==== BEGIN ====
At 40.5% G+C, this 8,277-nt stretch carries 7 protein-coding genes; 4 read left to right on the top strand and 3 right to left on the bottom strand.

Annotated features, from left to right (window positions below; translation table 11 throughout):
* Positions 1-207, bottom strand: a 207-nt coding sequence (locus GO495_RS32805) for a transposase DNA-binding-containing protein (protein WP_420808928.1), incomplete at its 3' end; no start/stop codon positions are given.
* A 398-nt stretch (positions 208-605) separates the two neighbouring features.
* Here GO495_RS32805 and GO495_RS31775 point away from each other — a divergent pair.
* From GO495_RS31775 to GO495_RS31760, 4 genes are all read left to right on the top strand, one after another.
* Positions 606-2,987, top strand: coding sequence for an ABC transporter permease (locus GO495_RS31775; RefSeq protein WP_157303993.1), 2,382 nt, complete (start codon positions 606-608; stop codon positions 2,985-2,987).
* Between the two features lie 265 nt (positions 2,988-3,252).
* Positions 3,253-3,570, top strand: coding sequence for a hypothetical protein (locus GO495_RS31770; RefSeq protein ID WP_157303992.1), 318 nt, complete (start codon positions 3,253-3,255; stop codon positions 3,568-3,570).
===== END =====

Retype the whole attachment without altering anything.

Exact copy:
At 40.5% G+C, this 8,277-nt stretch carries 7 protein-coding genes; 4 read left to right on the top strand and 3 right to left on the bottom strand.

Annotated features, from left to right (window positions below; translation table 11 throughout):
* Positions 1-207, bottom strand: a 207-nt coding sequence (locus GO495_RS32805) for a transposase DNA-binding-containing protein (protein WP_420808928.1), incomplete at its 3' end; no start/stop codon positions are given.
* A 398-nt stretch (positions 208-605) separates the two neighbouring features.
* Here GO495_RS32805 and GO495_RS31775 point away from each other — a divergent pair.
* From GO495_RS31775 to GO495_RS31760, 4 genes are all read left to right on the top strand, one after another.
* Positions 606-2,987, top strand: coding sequence for an ABC transporter permease (locus GO495_RS31775; RefSeq protein WP_157303993.1), 2,382 nt, complete (start codon positions 606-608; stop codon positions 2,985-2,987).
* Between the two features lie 265 nt (positions 2,988-3,252).
* Positions 3,253-3,570, top strand: coding sequence for a hypothetical protein (locus GO495_RS31770; RefSeq protein ID WP_157303992.1), 318 nt, complete (start codon positions 3,253-3,255; stop codon positions 3,568-3,570).